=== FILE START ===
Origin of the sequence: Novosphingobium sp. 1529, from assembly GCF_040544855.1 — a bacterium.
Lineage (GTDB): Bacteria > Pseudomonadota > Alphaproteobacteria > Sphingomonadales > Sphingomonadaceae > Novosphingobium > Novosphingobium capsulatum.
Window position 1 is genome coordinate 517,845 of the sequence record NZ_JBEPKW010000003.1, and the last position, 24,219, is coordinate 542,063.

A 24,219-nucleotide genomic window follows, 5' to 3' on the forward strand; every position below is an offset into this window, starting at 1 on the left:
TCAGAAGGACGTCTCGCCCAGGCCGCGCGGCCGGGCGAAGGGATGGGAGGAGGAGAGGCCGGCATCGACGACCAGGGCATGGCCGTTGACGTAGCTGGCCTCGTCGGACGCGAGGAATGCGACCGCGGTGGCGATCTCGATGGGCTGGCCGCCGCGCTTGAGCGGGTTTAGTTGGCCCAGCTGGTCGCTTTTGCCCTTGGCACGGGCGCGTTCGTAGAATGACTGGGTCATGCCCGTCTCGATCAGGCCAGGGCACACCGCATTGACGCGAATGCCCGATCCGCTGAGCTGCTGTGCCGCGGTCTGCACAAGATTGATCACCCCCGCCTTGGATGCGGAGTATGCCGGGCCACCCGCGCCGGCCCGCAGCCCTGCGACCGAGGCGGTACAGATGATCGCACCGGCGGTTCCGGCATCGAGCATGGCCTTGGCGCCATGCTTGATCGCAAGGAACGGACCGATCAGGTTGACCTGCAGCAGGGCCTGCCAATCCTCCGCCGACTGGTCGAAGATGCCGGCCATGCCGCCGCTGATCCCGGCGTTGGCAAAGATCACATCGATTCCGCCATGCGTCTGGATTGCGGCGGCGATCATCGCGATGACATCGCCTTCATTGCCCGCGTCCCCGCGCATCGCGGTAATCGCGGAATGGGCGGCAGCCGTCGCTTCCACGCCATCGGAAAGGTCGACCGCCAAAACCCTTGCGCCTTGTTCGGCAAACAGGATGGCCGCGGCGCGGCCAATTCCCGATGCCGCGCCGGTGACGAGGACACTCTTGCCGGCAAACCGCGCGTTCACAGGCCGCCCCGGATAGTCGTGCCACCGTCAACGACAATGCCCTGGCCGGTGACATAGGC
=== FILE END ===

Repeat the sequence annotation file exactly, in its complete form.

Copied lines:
Origin of the sequence: Novosphingobium sp. 1529, from assembly GCF_040544855.1 — a bacterium.
Lineage (GTDB): Bacteria > Pseudomonadota > Alphaproteobacteria > Sphingomonadales > Sphingomonadaceae > Novosphingobium > Novosphingobium capsulatum.
Window position 1 is genome coordinate 517,845 of the sequence record NZ_JBEPKW010000003.1, and the last position, 24,219, is coordinate 542,063.

A 24,219-nucleotide genomic window follows, 5' to 3' on the forward strand; every position below is an offset into this window, starting at 1 on the left:
TCAGAAGGACGTCTCGCCCAGGCCGCGCGGCCGGGCGAAGGGATGGGAGGAGGAGAGGCCGGCATCGACGACCAGGGCATGGCCGTTGACGTAGCTGGCCTCGTCGGACGCGAGGAATGCGACCGCGGTGGCGATCTCGATGGGCTGGCCGCCGCGCTTGAGCGGGTTTAGTTGGCCCAGCTGGTCGCTTTTGCCCTTGGCACGGGCGCGTTCGTAGAATGACTGGGTCATGCCCGTCTCGATCAGGCCAGGGCACACCGCATTGACGCGAATGCCCGATCCGCTGAGCTGCTGTGCCGCGGTCTGCACAAGATTGATCACCCCCGCCTTGGATGCGGAGTATGCCGGGCCACCCGCGCCGGCCCGCAGCCCTGCGACCGAGGCGGTACAGATGATCGCACCGGCGGTTCCGGCATCGAGCATGGCCTTGGCGCCATGCTTGATCGCAAGGAACGGACCGATCAGGTTGACCTGCAGCAGGGCCTGCCAATCCTCCGCCGACTGGTCGAAGATGCCGGCCATGCCGCCGCTGATCCCGGCGTTGGCAAAGATCACATCGATTCCGCCATGCGTCTGGATTGCGGCGGCGATCATCGCGATGACATCGCCTTCATTGCCCGCGTCCCCGCGCATCGCGGTAATCGCGGAATGGGCGGCAGCCGTCGCTTCCACGCCATCGGAAAGGTCGACCGCCAAAACCCTTGCGCCTTGTTCGGCAAACAGGATGGCCGCGGCGCGGCCAATTCCCGATGCCGCGCCGGTGACGAGGACACTCTTGCCGGCAAACCGCGCGTTCACAGGCCGCCCCGGATAGTCGTGCCACCGTCAACGACAATGCCCTGGCCGGTGACATAGGC